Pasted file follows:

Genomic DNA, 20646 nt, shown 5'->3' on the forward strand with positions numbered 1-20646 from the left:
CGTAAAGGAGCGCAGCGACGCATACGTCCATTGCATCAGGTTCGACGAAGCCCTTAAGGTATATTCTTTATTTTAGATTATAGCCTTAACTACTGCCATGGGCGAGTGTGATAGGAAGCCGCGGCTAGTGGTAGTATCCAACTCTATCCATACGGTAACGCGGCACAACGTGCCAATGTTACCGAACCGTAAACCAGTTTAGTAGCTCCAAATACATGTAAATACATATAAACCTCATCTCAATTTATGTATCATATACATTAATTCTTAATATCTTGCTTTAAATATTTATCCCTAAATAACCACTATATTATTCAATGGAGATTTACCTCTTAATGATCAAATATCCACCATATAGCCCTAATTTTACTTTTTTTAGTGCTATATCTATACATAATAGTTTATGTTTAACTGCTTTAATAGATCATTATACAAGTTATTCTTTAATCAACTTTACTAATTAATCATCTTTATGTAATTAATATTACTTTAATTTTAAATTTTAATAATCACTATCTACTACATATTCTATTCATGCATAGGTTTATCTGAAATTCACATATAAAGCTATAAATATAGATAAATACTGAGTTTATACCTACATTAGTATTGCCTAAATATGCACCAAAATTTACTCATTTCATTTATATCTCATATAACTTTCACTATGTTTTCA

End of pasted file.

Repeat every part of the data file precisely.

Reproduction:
Genomic DNA, 20646 nt, shown 5'->3' on the forward strand with positions numbered 1-20646 from the left:
CGTAAAGGAGCGCAGCGACGCATACGTCCATTGCATCAGGTTCGACGAAGCCCTTAAGGTATATTCTTTATTTTAGATTATAGCCTTAACTACTGCCATGGGCGAGTGTGATAGGAAGCCGCGGCTAGTGGTAGTATCCAACTCTATCCATACGGTAACGCGGCACAACGTGCCAATGTTACCGAACCGTAAACCAGTTTAGTAGCTCCAAATACATGTAAATACATATAAACCTCATCTCAATTTATGTATCATATACATTAATTCTTAATATCTTGCTTTAAATATTTATCCCTAAATAACCACTATATTATTCAATGGAGATTTACCTCTTAATGATCAAATATCCACCATATAGCCCTAATTTTACTTTTTTTAGTGCTATATCTATACATAATAGTTTATGTTTAACTGCTTTAATAGATCATTATACAAGTTATTCTTTAATCAACTTTACTAATTAATCATCTTTATGTAATTAATATTACTTTAATTTTAAATTTTAATAATCACTATCTACTACATATTCTATTCATGCATAGGTTTATCTGAAATTCACATATAAAGCTATAAATATAGATAAATACTGAGTTTATACCTACATTAGTATTGCCTAAATATGCACCAAAATTTACTCATTTCATTTATATCTCATATAACTTTCACTATGTTTTCA